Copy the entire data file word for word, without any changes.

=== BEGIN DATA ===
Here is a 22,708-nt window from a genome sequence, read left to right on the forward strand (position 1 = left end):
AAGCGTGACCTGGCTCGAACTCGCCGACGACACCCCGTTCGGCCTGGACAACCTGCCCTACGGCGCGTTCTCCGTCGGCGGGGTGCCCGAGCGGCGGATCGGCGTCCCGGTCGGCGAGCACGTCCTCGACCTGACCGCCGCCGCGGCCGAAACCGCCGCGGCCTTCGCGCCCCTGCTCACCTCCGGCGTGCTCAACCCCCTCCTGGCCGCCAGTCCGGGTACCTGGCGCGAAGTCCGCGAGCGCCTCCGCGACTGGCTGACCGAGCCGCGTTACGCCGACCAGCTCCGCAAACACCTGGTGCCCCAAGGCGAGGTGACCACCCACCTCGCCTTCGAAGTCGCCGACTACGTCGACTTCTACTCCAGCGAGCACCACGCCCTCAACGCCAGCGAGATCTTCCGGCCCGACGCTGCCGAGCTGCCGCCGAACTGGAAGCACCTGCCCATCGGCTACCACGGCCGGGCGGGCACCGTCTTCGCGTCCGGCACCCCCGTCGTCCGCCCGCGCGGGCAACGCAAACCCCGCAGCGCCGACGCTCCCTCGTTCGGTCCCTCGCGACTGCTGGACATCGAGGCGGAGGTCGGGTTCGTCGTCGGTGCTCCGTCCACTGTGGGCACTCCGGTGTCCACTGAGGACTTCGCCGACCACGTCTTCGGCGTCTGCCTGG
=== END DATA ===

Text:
Here is a 22,708-nt window from a genome sequence, read left to right on the forward strand (position 1 = left end):
AAGCGTGACCTGGCTCGAACTCGCCGACGACACCCCGTTCGGCCTGGACAACCTGCCCTACGGCGCGTTCTCCGTCGGCGGGGTGCCCGAGCGGCGGATCGGCGTCCCGGTCGGCGAGCACGTCCTCGACCTGACCGCCGCCGCGGCCGAAACCGCCGCGGCCTTCGCGCCCCTGCTCACCTCCGGCGTGCTCAACCCCCTCCTGGCCGCCAGTCCGGGTACCTGGCGCGAAGTCCGCGAGCGCCTCCGCGACTGGCTGACCGAGCCGCGTTACGCCGACCAGCTCCGCAAACACCTGGTGCCCCAAGGCGAGGTGACCACCCACCTCGCCTTCGAAGTCGCCGACTACGTCGACTTCTACTCCAGCGAGCACCACGCCCTCAACGCCAGCGAGATCTTCCGGCCCGACGCTGCCGAGCTGCCGCCGAACTGGAAGCACCTGCCCATCGGCTACCACGGCCGGGCGGGCACCGTCTTCGCGTCCGGCACCCCCGTCGTCCGCCCGCGCGGGCAACGCAAACCCCGCAGCGCCGACGCTCCCTCGTTCGGTCCCTCGCGACTGCTGGACATCGAGGCGGAGGTCGGGTTCGTCGTCGGTGCTCCGTCCACTGTGGGCACTCCGGTGTCCACTGAGGACTTCGCCGACCACGTCTTCGGCGTCTGCCTGG